To summarize, please resist the urge to drive right up to a paddy and cast your baits (or jigs) right into the salad.  You ABSOLUTELY WILL catch more fish off kelps if you stay away from them.  That is, unless you are actually fishing for the kelp itself. ( I hear it makes an excellent hair care product.)   I personally steer clear of paddies with boats on them, or one that has a boat just leaving it.   A fresh kelp, that has not been fished by another boat that day produces much better than one that has been hit hard, even if you heard on the VHF how wide open is “was”.

The King of Catalina

As a kid growing up I played organized sports like baseball, basketball and football, but it really wasn’t my favorite thing to do.  The egos, practices and over-competitiveness of a few players really turned me off.  I soon realized that skateboarding, surfing and riding dirt bikes were just the individual sports I was craving.  Time spent alone, doing things just to have fun and push myself, without the judgement of others more suited my style.  It seemed that as my skill level progressed in these sports, so did the desire to be admired, and comparing myself to others caused my interest to fade.  Being a hero one day is fun, the a zero the next day, sucks.  I always loved fishing, and trips to the Sierras for trout makes up most of my earliest angling memories.  Friendly competition between family members was fun, and still is.  Little did I know then that I would someday become a licensed Captain, and fishing would be my career choice.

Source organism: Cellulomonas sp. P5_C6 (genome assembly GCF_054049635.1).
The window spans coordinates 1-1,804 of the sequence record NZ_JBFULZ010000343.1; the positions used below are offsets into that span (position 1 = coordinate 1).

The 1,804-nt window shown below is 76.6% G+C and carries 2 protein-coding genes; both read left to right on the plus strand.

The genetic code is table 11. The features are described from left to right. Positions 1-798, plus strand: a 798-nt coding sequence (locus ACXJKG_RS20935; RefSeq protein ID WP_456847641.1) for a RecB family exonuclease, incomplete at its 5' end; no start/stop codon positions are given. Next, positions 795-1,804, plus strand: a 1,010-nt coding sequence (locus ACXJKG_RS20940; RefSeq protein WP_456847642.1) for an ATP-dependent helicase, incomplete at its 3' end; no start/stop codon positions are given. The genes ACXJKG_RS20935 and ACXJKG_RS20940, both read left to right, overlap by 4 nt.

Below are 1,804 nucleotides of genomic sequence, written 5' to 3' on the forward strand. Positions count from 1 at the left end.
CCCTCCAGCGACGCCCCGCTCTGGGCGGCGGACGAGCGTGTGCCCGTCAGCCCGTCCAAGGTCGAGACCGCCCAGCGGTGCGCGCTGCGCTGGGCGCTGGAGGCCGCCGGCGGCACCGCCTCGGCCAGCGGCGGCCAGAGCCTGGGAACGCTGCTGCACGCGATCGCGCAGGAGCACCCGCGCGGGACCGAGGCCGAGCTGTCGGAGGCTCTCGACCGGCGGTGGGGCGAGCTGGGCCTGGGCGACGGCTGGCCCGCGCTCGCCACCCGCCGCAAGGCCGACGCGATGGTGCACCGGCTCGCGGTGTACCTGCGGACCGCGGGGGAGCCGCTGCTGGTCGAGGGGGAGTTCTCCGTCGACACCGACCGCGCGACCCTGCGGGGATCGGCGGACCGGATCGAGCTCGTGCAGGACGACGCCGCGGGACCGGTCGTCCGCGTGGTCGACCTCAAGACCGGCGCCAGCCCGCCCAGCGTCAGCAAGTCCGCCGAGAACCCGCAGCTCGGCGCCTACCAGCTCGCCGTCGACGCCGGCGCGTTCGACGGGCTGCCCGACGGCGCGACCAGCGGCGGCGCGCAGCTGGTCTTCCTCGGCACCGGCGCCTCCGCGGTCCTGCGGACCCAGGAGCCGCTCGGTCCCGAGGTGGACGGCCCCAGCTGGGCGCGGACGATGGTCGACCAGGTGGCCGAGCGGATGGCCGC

Me, fishing even after the trip was over.

As a young boy I had fishing heros.  My Uncle Jon fished commercially and the stories he told became my dreams.  My grandfather and cousin Carl also told such stories, and I really just wanted to be able to tell stories to match theirs someday.   I’m not sure when it was, but at some point I figured out I was fishing for all the wrong reasons.  Pride, notoriety, respect and maybe even fame were what I was looking for and it was no longer fun.  I had to take a step back and see that the stories my family told around the table during Thanksgiving dinner were for entertainment, not gloating.  Thank goodness I was young when I figured this out, and my redirection came in the form of helping others catch more, and bigger fish.  I was again, having fun fishing.

My niece Jessica with her 1st seabass

I still have heroes.  It’s the guys that have a knack for catching fish when nobody else gets a bite that I respect, but I find that they are a humble type and not shameless self promoters.  It’s their attitude that I admire most.  I no longer dream of being like or better than them, but realize that I am surrounded by anglers and captains that have caught more fish, and have seen more spectacular sights than I will see in my whole lifetime.  That  is true admiration, not jealousy.

Each year since I changed my attitude so long ago,  we are blessed one or more self proclaimed,  King of Catalina.  What my friends and I refer to as the “flavor of the week”.  Most figure out the pieces of the puzzle necessary to catch fish at Catalina, then begin to tell the world how great they are.  They write books, give seminars and bask in a self made glory while the rest of us wait for the axe to fall.  When it does, most just plain disappear, never to be heard from again.  Others however, learn this lesson and swallow that bitter pill called humility.  To keep fighting just proves catastrophic to the reputation of whatever flavor of the week is stubbornly trying to prove himself in this small, opinionated industry.